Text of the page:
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Memcached: When You Absolutely Positively Have to Get It To Scale the Next Day

Why should “Executives, Entrepreneurs, and other Digerati who need to know about SaaS and Web 2.0” care about a piece of technology like memcached?  Because it just might save your bacon, that’s why. 

Suppose your team have just finished working feverishly to implement “Virus-a-Go-Go”, your new Facebook widget that is guaranteed to soar to the top of the charts.  You launch it, and sure enough you were right.  Zillions of hits are suddenly raining down on your new widget. 

But you were also wrong.  You woefully underestimated in your architecture what it would take to handle the traffic that is now beating your pitiful little servers into oblivion.  Angry email is flowing so fast it threatens to overwhelm your mail servers.  Worse, someone has published your phone number in a blog post, and now it rings continuously.  Meanwhile, your software developers are telling you that your problem is in your use of the database (seems to be the problem so much of the time, doesn’t it?), and the architecture is inherently not scalable.  Translation:  they want a lot of time to make things faster, time you don’t have.  What to do, what to do?

With appologies to Federal Express, the point of my title is that memcached may be one of the fastest things you can retrofit to your software to make it scale.  Memcached when properly used has the potential to increase performance by hundreds or sometimes even thousands of times.  I don’t know if you can quite manage it overnight, but desperate times call for desperate measures.  Hopefully next time you are headed for trouble, you’ll start out with a memcached architecture in advance and buy yourself more time before you hit a scaling crunch.  Meanwhile, let me tell you more about this wonder drug, memcached.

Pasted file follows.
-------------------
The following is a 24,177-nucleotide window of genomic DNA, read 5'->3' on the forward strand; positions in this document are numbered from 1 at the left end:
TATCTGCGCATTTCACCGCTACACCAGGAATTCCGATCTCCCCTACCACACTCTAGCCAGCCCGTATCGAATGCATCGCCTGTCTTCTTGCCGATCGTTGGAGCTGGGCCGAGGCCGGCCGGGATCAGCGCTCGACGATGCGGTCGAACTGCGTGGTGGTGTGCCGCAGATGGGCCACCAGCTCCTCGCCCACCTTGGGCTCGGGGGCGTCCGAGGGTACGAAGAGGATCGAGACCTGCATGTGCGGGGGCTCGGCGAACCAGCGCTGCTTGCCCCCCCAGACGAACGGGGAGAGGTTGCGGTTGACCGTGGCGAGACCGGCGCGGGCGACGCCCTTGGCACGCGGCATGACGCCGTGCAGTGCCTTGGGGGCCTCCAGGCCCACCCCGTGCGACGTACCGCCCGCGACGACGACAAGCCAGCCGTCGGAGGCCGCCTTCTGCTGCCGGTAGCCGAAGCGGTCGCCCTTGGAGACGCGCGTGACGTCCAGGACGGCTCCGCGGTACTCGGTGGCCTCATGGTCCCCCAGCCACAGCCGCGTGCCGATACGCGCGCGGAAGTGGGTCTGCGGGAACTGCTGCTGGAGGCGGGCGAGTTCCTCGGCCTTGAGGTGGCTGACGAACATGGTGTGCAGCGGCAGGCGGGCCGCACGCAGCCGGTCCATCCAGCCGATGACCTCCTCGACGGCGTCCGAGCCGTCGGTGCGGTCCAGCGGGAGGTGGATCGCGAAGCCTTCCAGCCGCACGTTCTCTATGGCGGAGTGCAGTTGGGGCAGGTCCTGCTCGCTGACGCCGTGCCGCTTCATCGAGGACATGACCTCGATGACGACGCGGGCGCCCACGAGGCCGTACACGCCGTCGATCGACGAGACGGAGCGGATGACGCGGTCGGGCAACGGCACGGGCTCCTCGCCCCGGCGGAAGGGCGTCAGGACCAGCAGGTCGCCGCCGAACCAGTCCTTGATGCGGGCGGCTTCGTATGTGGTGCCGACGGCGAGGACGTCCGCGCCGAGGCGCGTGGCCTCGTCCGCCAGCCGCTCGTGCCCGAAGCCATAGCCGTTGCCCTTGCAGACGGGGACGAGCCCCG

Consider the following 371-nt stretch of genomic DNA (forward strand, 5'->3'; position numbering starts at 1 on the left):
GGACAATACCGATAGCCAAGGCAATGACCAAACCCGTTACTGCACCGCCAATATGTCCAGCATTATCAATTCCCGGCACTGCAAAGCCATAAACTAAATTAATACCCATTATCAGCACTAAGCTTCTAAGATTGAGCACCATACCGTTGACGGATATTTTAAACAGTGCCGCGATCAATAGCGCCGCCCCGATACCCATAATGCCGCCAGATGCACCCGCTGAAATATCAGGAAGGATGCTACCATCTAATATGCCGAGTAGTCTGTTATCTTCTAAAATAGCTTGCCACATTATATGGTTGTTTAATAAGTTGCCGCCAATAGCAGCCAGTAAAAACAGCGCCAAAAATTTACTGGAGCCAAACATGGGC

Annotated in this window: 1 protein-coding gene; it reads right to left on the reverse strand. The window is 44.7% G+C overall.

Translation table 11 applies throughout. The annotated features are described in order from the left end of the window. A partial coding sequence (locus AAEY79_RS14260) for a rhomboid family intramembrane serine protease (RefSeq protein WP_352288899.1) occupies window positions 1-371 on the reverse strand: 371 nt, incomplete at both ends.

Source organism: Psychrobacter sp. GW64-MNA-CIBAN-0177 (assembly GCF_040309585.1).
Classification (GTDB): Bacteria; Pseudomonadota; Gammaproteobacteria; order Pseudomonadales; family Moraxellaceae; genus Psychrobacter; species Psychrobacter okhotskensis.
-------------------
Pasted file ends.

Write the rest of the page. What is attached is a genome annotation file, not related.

What is memcached? 

Simply put, memcached sits between your database and whatever is generating too many queries on it and attempts to avoid repetitious queries by caching the answer in memory.  If you ask it for something it already knows, it retrieves it very quickly from memory.  If you ask it for something it doesn’t know, it gets it from the database, copies it into the cache for future reference and hands it over.  Someone once said, it doesn’t matter how smart you are, if the other guy already knows the answer to a hard question, he can blurt it out before you can figure it out.  And this is exactly what memcached does for you. 

The beautiful thing about memcached is that it can usually be added to your software without huge structural changes being necessary.  It sits as a relatively transparent layer that does the same thing your software has always done, but just a whole lot faster.  Most of the big sites use memcached to good effect.  Facebook, for example, uses 200 quad core machines that each have 16GB of RAM to create a 3 Terabyte memcached that apparently has a 99% hit rate.

Here’s another beautiful thought: memcached gives you a way to leverage lots of machines easily instead of rewriting your software to eliminate the scalability bottleneck.  You can run it on every spare machine you can lay hands on, and it soaks up available memory on those machines to get smarter and smarter and faster and faster.  Cool!  Think of it as a short term bandaid to help you overcome your own personal Multicore Crisis.

What’s Needed